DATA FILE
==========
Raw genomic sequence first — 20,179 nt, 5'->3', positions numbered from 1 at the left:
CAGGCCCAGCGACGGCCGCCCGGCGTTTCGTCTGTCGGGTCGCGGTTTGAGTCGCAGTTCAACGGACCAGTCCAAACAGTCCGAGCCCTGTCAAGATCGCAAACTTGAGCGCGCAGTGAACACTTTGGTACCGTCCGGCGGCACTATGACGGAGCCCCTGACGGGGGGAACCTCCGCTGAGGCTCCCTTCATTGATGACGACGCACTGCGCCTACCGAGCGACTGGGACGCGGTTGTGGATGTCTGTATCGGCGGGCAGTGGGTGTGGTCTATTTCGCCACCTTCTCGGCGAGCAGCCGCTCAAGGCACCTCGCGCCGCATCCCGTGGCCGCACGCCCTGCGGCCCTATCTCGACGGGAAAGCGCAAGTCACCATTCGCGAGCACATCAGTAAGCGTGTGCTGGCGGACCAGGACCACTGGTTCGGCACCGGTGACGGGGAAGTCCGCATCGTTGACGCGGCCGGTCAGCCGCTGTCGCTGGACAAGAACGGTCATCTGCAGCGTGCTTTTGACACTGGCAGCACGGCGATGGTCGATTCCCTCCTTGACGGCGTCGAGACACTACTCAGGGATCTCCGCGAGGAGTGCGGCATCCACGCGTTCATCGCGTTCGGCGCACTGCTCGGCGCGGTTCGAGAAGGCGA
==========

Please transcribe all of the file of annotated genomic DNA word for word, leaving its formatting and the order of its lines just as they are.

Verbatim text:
Raw genomic sequence first — 20,179 nt, 5'->3', positions numbered from 1 at the left:
CAGGCCCAGCGACGGCCGCCCGGCGTTTCGTCTGTCGGGTCGCGGTTTGAGTCGCAGTTCAACGGACCAGTCCAAACAGTCCGAGCCCTGTCAAGATCGCAAACTTGAGCGCGCAGTGAACACTTTGGTACCGTCCGGCGGCACTATGACGGAGCCCCTGACGGGGGGAACCTCCGCTGAGGCTCCCTTCATTGATGACGACGCACTGCGCCTACCGAGCGACTGGGACGCGGTTGTGGATGTCTGTATCGGCGGGCAGTGGGTGTGGTCTATTTCGCCACCTTCTCGGCGAGCAGCCGCTCAAGGCACCTCGCGCCGCATCCCGTGGCCGCACGCCCTGCGGCCCTATCTCGACGGGAAAGCGCAAGTCACCATTCGCGAGCACATCAGTAAGCGTGTGCTGGCGGACCAGGACCACTGGTTCGGCACCGGTGACGGGGAAGTCCGCATCGTTGACGCGGCCGGTCAGCCGCTGTCGCTGGACAAGAACGGTCATCTGCAGCGTGCTTTTGACACTGGCAGCACGGCGATGGTCGATTCCCTCCTTGACGGCGTCGAGACACTACTCAGGGATCTCCGCGAGGAGTGCGGCATCCACGCGTTCATCGCGTTCGGCGCACTGCTCGGCGCGGTTCGAGAAGGCGA